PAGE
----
The following programs were used in this study: Codon W (Ver.1.4.2) (http://sourceforge.net/projects/codonw/), CHIPS (http://emboss.sourceforge.net/apps/release/6.6/emboss/apps/chips.html), and CUSP (http://emboss.sourceforge.net/apps/release/6.6/emboss/apps/cusp.html). These programs were used to calculate CUB indices, such as GC, GC3s (G + C content at the third position of codons), and silent base compositions (A3s, T3s, C3s, and G3s, which indicate the frequency of codons with A, U, C, or G, respectively, at the synonymous third position). GRAVY, Aromo, RSCU and ENc values were also calculated and COA was performed.
Codon composition analysis
As shown in Table 1 and Figure 1, the GC-content of the T. multiceps genes ranged from 36.5% to 62.1%. The GC-content of the total number of genes included in the analysis (8,620) were distributed mainly between 40% and 60%, with a mean value of 49.27%, indicating that a slight AT-rich bias in the genome. In addition, the average GC-content in the third codon position (GC3 = 51.43%, Table 1) was slightly higher than that among the total number (8,620) genes analyzed (49.27%).
The ENc values among all 8,620 genes varied from 30.5 to 61, with an average of 56.68 (Table 1), and only two of these genes showed a high codon bias (ENc < 35). These results suggested that the existence of random codon usage in T. multiceps, with no strong CUB.
Preferential codon usage
A shown in Table 2, frequent use of 32 of the 59 sense codons, including GCU, GCC and CGU, was observed. Furthermore, more than half (18/32) of the frequently used codons ended with G or C.
Principal Component Analysis (PCA)
Principal components (PCs) with variances greater than the maximal variance of the original variables were selected as the significant axes . PCA based on the relative adaptiveness showed that the first principal component (PC1) explained 8.95% of the total variation, while the other three PCs accounted for 3.40%, 3.18% and 2.84% of the data (Fig. 2). Moreover, multivariable correlation analysis was performed to gain a better understanding of the relationship between relative codon bias and nucleotide composition (Table 3). As shown in table 3, there was a clear negative correlation between PC1 and GC, GC3 and GC3s (r = −0.693, −0.859and −0.865, respectively, P < 0.01), while PC1correlated positively with A3s or T3s (r = 0.643 and 0.304; P < 0.01). In addition, the ENc value correlated negatively with GC, GC1, GC2, GC3, G3s, C3s and GC3s (r = −0.217, −0.125, −0.43, −0.243, −0.063, −0.246 and −0.249, respectively; P < 0.01). These results suggested the ENc value decreased as the content of GC or GC3s increased, with a corresponding increase in the strength of codon bias. Furthermore, ENc values showed a significant positive correlation with the first and the second principal component (PC1 and PC2) (r = 0.230 and 0.204; P < 0.01). However, PC1explained a larger proportion of the variation at 8.95% (Fig. 2), indicating that the first axis is the major contributor to codon bias although other factors also have a strong influence on this parameter.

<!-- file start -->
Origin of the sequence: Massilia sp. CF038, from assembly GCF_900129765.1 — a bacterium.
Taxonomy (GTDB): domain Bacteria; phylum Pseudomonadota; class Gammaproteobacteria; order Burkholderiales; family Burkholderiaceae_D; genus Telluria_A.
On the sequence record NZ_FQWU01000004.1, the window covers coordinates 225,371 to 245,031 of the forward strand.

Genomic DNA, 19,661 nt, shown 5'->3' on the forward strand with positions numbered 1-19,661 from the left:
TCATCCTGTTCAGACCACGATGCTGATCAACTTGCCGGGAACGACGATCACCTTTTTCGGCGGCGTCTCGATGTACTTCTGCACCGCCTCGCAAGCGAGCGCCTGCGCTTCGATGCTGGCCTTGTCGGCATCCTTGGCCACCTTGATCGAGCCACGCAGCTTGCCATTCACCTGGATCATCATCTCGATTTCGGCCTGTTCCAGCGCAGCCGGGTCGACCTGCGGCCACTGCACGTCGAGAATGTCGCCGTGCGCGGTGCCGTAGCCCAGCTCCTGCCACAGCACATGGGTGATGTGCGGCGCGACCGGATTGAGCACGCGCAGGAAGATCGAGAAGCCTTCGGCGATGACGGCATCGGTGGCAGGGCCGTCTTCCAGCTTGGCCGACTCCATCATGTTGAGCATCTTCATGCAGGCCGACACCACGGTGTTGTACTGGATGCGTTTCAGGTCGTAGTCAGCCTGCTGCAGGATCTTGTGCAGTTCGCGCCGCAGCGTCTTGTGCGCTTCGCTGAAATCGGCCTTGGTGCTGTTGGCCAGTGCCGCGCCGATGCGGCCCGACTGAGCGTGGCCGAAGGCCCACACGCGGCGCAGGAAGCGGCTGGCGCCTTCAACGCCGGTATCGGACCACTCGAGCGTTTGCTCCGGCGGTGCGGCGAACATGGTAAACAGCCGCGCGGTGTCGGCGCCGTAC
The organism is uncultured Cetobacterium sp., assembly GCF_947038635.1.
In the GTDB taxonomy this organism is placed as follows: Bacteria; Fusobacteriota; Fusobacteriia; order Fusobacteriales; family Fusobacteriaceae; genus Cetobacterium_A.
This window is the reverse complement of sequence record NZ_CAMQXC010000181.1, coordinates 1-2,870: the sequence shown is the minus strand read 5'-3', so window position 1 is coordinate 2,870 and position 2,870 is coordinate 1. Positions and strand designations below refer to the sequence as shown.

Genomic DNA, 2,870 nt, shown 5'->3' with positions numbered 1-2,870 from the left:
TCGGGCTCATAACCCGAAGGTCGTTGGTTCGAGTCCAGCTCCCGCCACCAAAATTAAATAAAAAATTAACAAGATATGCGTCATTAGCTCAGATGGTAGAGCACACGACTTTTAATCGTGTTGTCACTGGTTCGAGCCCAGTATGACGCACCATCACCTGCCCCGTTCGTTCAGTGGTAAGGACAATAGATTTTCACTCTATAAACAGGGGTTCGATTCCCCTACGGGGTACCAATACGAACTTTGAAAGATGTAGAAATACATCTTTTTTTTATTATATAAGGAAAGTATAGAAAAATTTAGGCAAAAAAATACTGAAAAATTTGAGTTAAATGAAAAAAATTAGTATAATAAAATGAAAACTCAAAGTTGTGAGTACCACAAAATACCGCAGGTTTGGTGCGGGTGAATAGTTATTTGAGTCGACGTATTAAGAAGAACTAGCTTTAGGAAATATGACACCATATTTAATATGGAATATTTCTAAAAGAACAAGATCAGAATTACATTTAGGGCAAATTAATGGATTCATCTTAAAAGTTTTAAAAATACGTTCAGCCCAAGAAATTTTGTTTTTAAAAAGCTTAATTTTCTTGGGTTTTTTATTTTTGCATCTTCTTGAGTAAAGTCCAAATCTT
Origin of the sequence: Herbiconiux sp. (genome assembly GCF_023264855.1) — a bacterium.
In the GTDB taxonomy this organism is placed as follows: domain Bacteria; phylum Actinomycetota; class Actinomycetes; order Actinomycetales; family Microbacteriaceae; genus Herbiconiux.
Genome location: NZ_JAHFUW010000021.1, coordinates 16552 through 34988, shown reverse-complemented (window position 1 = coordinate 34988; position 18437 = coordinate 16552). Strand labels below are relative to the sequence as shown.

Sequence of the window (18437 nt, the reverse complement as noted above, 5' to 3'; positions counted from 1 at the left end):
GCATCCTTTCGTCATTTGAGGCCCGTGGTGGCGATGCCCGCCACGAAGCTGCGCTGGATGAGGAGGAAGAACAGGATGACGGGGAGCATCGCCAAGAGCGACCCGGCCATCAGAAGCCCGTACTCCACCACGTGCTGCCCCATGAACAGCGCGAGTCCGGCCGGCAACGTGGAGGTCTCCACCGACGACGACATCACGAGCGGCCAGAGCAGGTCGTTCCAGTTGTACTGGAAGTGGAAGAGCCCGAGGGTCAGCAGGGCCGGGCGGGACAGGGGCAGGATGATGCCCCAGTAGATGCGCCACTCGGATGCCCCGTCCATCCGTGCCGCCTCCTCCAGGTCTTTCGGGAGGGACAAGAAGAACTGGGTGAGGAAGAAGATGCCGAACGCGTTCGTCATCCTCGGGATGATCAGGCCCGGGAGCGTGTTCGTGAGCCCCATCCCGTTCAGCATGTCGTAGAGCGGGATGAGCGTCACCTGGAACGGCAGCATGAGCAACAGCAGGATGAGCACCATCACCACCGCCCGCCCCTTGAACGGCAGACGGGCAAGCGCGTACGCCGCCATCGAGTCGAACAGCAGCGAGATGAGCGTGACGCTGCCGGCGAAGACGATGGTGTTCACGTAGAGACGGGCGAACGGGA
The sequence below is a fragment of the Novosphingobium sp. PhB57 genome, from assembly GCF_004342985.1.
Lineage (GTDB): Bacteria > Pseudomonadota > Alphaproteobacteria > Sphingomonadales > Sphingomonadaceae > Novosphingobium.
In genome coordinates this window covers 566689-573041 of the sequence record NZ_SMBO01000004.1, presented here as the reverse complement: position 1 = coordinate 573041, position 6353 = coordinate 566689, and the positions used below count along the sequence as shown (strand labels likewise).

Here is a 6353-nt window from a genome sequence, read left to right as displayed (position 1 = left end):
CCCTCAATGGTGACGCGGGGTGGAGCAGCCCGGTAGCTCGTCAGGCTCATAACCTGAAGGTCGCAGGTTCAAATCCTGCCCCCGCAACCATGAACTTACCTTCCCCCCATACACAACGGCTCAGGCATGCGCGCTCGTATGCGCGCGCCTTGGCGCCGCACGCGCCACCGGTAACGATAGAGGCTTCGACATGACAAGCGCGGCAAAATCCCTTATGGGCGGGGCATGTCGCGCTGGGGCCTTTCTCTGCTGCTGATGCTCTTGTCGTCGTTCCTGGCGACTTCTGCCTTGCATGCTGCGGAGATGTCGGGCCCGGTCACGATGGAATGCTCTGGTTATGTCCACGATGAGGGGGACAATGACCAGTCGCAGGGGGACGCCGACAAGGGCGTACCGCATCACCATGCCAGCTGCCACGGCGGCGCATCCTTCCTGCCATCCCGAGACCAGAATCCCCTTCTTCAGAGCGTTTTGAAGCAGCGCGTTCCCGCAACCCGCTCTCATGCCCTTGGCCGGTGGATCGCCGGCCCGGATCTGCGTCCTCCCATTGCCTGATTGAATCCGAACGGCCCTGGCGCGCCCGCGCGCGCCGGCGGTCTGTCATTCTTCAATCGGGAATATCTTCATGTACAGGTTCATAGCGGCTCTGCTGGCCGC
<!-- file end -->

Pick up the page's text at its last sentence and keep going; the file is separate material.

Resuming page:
The GC-content of each gene was then investigated in terms of the codon usage preference. Following classification according to GC-content (GC < 45%, 45% ≤ GC < 60%, and GC ≥ 60%), all the genes were then marked along the first two PCs (Fig. 3A). The genes with GC <45% and GC ≥ 60% were distributed mainly to the right and left of PC1, respectively, while the genes with GC contents ranging from 45% to 60% were clustered in the center of the plot.
To characterize the codon usage patterns of the different kinds of gene, hydrophobic genes with scores >0.3, aromatic genes with scores ≥0.15, essential genes and ribosomal genes were selected from the 8,620 genes included in this study. The distribution of these genes was marked along PC1 and PC2 based on the principal component analysis (Fig. 3B). A majority of the ribosomal genes were clustered to the right of PC1, while essential genes to the left of PC1. Hydrophobic genes with scores >0.3, aromatic genes with scores ≥0.15 and other genes were located mainly in the central region of PC1.
These results suggested that compositional constraints are the main factor accounting for the CUB, although other factors are also strong influences.
Relationship between ENc and GC3s